‘NCIS’ Star Wilmer Valderrama Revealed Why He Never Had to Practice Holding a Weapon for Show

by Quentin Blount
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Ever wondered if actors stand in front of the mirror to practice their parts? Well, one NCIS star says he never needed to do that.

There is no denying that Wilmer Valderrama is a man of many talents. Best known for playing the role of Fez on That ’70s Show from 1998 until 2006, Valderrama is currently part of the main cast of NCIS. He plays as Special Agent Nick Torres.

In a 2018 interview with Australian morning show Studio 10, the actor reflected on his time on That ’70s Show and NCIS. He even explained why he never had to practice holding a weapon for the show.

“When you got the gig in ‘NCIS’ do you stand at home in front of a mirror and practice how you’re going to hold the gun to make it your moment?” one of the show’s hosts asked Valderrama.

“I don’t because I did it all through me teens,” Valderrama laughed. “Right? So, when you are a kid, you look at yourself in the mirror and you have the things you do that you hope that you look like when you actually eventually do it. But you’re always wrong — you never really look that cool. But you look at yourself in the mirror and you look super awesome.”

You can watch the entire interview with the That ’70s Show and NCIS star down below:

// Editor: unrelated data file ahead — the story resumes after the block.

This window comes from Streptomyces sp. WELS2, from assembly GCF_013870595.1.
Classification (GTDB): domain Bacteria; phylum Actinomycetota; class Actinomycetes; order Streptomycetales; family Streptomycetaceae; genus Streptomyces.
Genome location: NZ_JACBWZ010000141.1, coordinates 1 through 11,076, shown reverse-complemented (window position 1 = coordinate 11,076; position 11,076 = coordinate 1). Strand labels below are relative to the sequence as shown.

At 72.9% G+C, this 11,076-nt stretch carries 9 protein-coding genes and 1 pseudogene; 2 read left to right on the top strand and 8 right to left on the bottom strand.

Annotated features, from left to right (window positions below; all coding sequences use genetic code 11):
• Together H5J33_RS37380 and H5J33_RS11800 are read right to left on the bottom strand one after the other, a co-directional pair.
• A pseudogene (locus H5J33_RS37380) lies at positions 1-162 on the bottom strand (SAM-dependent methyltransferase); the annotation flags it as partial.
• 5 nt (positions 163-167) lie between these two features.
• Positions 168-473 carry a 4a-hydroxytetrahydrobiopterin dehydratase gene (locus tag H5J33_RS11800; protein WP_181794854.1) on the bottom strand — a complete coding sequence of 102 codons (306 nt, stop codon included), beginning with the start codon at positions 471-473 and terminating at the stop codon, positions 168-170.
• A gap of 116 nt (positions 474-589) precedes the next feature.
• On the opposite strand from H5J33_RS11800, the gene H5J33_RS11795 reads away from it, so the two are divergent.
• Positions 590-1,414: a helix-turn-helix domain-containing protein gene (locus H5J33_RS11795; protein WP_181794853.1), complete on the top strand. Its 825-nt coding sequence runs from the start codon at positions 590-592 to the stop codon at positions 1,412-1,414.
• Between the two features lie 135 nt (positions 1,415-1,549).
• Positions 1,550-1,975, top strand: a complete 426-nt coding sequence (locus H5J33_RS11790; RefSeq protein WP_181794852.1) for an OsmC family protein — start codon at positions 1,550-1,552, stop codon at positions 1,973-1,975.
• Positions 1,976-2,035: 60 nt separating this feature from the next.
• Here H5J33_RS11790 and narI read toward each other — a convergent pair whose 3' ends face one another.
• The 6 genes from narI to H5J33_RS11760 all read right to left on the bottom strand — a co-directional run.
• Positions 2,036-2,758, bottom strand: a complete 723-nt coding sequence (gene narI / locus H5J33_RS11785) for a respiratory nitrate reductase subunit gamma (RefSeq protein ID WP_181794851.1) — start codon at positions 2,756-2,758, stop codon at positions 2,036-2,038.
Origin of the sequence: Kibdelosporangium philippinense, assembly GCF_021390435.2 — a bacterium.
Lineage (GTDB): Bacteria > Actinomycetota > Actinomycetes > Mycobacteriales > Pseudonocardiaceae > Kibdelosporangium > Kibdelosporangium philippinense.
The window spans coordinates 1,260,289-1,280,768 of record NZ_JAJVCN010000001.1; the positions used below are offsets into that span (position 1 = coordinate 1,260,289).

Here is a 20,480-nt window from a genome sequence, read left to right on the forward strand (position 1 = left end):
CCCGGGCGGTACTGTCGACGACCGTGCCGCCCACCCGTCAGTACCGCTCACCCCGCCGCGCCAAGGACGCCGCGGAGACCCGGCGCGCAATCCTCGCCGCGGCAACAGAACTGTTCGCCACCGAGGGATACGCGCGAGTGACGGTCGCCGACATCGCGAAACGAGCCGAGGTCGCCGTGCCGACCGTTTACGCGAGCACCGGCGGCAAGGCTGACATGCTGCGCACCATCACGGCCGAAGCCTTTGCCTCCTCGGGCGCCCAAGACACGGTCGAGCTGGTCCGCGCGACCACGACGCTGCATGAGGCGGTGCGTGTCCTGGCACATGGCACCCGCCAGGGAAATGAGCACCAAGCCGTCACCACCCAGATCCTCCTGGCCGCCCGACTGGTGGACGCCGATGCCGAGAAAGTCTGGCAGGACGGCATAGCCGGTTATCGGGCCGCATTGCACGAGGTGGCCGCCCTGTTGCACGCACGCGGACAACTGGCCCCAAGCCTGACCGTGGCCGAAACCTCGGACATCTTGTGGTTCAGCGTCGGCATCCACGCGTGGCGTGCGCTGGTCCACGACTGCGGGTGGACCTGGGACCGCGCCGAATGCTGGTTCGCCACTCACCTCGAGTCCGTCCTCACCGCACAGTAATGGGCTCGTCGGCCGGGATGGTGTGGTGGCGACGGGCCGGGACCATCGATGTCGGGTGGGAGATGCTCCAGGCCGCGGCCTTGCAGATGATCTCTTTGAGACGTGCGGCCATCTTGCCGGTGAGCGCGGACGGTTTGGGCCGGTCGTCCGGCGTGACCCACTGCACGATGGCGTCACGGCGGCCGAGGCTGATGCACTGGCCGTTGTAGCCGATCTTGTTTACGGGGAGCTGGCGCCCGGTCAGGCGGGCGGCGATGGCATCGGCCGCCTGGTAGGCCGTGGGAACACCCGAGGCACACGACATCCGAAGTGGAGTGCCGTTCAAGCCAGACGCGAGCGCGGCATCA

‘NCIS’ Star Says Diversity is ‘Very Important’ to Him

Wilmer Valderrama first moved to the United States in his early teens. But at that time, he didn’t necessarily see himself getting involved in the television industry. He wants minority teens nowadays to be able to see themselves on screen.

“It’s very important to me. When I first got to the United States back in ’93 or ’94, I didn’t see myself in television. Or at the very least, I didn’t see myself in television with aspirational roles that made me want to be that or think that I could.”

Valderrama doesn’t just talk the talk, he walks the walk. Outside of TV, the 41-year-old works to promote diversity in a number of different ways. He serves on the executive board of the Voto Latino Foundation. It’s an organization that helps promote voter registration with the Latino community. Valderrama is also the co-founder of HARNESS — a social justice group that share the stories of marginalized communities in hopes of sparking change.

“Diversity is something that is critical and is very urgent in America,” he continued. “We need to normalize a lot of our minorities. Specifically in this national conversation as we have this interesting look to immigration. It’s important that young people see themselves in television and normalize the conversation of diversity. Because that’s what America is, right?”

Outsider.com